There are many good Bible reading plans out there, and different plans are better for different readers. Help your teens find the one that’s right for them, and avoid making it an opportunity for legalism—it can be easy for us as teens to view daily readings as just one more thing to check off the list, an indicator of how much God really loves you. Of course, discipline is an essential part of our Christian life, but it should be motivated out of love for God rather than guilt or shame.

Encourage your teens through a sense of excitement and love for the Word rather than through guilt. You might even consider joining them so you can share the journey!

3. Give Them Responsibility

My mom used to make me teach her the math concepts I was learning.

Looking back, I’m not sure which one of us was learning more at that point. But for all that my mom and I share a deep dislike for math in general, I know I grasped the concepts better when I had to explain them to someone else.

Some wise person once pointed out that when you can teach something to someone else, you know you’ve really learned it. Likewise, giving your teens the opportunity to teach or to share what they’re learning can be a good challenge and motivator for their own Bible reading and study.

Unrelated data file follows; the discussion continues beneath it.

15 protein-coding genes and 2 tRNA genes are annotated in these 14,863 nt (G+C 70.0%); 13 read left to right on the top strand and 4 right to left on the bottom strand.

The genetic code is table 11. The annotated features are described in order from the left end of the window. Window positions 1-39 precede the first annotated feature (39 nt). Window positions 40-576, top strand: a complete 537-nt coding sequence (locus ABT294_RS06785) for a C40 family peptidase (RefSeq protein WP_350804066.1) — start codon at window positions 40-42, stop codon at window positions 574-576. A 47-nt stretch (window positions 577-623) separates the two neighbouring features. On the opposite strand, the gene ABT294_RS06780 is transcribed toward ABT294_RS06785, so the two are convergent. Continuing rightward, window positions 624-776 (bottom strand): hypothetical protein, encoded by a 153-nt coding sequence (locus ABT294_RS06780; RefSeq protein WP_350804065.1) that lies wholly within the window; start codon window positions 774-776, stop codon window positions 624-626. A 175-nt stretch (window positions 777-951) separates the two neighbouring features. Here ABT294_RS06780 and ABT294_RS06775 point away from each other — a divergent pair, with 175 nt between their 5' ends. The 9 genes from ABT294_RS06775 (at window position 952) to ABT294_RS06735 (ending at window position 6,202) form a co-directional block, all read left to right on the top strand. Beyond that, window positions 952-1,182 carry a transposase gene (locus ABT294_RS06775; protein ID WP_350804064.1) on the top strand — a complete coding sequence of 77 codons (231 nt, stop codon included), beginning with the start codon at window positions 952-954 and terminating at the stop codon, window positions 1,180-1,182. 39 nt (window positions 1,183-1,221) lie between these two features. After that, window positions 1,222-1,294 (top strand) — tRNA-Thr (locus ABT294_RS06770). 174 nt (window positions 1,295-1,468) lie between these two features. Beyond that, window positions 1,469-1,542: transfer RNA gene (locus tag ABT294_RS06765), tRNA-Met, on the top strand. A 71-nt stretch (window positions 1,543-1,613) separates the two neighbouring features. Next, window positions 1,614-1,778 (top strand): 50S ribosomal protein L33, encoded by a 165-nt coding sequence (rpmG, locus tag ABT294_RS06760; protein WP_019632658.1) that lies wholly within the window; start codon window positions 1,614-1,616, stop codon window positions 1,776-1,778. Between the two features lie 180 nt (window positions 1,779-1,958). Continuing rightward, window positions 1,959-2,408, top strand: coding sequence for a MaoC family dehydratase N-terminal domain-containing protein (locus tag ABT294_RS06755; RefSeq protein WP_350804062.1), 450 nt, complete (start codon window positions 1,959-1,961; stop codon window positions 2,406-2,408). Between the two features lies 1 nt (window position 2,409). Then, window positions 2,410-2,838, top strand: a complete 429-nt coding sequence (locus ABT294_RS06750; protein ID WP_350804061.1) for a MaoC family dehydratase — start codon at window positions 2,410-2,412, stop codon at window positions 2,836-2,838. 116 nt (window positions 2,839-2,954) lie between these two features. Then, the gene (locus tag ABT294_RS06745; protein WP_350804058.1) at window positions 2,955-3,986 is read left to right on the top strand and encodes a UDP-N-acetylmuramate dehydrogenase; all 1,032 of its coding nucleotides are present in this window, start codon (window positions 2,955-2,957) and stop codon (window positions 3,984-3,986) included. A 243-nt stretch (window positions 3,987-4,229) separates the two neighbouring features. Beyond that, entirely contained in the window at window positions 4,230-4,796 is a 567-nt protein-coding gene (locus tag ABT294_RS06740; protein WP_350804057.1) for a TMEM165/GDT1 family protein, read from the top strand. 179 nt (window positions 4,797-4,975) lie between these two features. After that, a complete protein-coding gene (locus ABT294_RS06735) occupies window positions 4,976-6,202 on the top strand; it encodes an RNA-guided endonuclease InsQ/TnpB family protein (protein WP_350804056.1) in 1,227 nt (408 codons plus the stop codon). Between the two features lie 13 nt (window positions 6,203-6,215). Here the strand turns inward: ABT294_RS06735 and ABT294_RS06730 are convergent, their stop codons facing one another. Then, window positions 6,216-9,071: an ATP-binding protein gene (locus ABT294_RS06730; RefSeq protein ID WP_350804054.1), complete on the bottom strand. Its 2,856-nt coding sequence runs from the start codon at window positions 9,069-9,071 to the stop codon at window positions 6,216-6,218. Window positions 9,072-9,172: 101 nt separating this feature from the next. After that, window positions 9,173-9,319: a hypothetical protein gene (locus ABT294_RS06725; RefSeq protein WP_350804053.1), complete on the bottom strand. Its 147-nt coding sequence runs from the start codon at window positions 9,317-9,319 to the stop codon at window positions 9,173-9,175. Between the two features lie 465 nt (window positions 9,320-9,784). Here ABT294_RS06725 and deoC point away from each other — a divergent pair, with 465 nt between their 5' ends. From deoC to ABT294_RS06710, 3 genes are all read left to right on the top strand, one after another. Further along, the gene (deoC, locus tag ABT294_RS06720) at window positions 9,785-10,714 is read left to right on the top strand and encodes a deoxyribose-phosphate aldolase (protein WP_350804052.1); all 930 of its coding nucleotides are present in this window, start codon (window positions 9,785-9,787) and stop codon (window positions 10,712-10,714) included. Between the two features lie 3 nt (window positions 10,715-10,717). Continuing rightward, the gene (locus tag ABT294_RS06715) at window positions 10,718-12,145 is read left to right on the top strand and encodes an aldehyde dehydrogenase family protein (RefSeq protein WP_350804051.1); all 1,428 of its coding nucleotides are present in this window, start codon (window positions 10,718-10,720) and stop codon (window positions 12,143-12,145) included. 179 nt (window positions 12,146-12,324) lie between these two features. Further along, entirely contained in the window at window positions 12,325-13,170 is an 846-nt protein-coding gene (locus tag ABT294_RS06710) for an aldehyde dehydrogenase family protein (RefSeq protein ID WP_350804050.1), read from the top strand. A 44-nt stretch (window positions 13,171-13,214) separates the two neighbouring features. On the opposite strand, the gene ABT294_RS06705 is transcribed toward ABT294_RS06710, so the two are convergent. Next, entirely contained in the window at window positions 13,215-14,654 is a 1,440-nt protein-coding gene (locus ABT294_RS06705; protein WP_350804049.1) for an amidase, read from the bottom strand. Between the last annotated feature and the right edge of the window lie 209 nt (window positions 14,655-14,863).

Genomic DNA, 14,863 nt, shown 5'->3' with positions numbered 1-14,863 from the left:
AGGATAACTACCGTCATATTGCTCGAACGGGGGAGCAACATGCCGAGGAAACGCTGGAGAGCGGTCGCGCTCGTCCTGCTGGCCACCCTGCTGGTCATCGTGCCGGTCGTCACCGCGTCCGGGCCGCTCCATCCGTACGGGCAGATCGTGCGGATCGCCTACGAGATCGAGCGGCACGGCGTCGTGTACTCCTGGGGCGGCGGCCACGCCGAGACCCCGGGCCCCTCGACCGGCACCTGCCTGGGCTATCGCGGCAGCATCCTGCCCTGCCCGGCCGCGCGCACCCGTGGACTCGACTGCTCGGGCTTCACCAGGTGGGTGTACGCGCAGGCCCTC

Whether it’s assigning them to lead family devotions, teaching children’s Sunday School at your church, or helping with a VBS or summer camp for younger kids, challenge your teens to build up others in the Word. 

Obviously, the level of responsibility will vary with your teen’s maturity level. A lot of wisdom (and perhaps the input of your church leaders) should be involved, especially if they’re going to be teaching younger kids. Nevertheless, teenagers thrive when we’re challenged and given responsibility. It might be as simple as asking them to share something with your family, but give them the opportunity to learn the Word better by teaching and serving others.

Lead with Love

All of these are ways my parents helped lead me and my brothers in our interaction with the Bible growing up. However, few things will challenge your teens more than your own love for the Word. Ask them what they’re learning in their Bible reading and share what the Lord is teaching you as well. Maybe even join them in their own reading and study. Show them how God’s Word is an essential part of your own life.

Lastly, don’t be discouraged if your teens don’t want to follow, if they have no desire to rise to the challenge. There have been many seasons throughout my teen years when the only thing that kept me in the Word was habit instilled by the rules of our house over the years. But even the Scripture I encountered begrudgingly, against my will, worked in my life. God can use his Word in any heart, even those that are apathetic or resistant. Don’t give up. Keep praying, and keep challenging your teen with the Word of God. God can use that Word in ways you can’t imagine.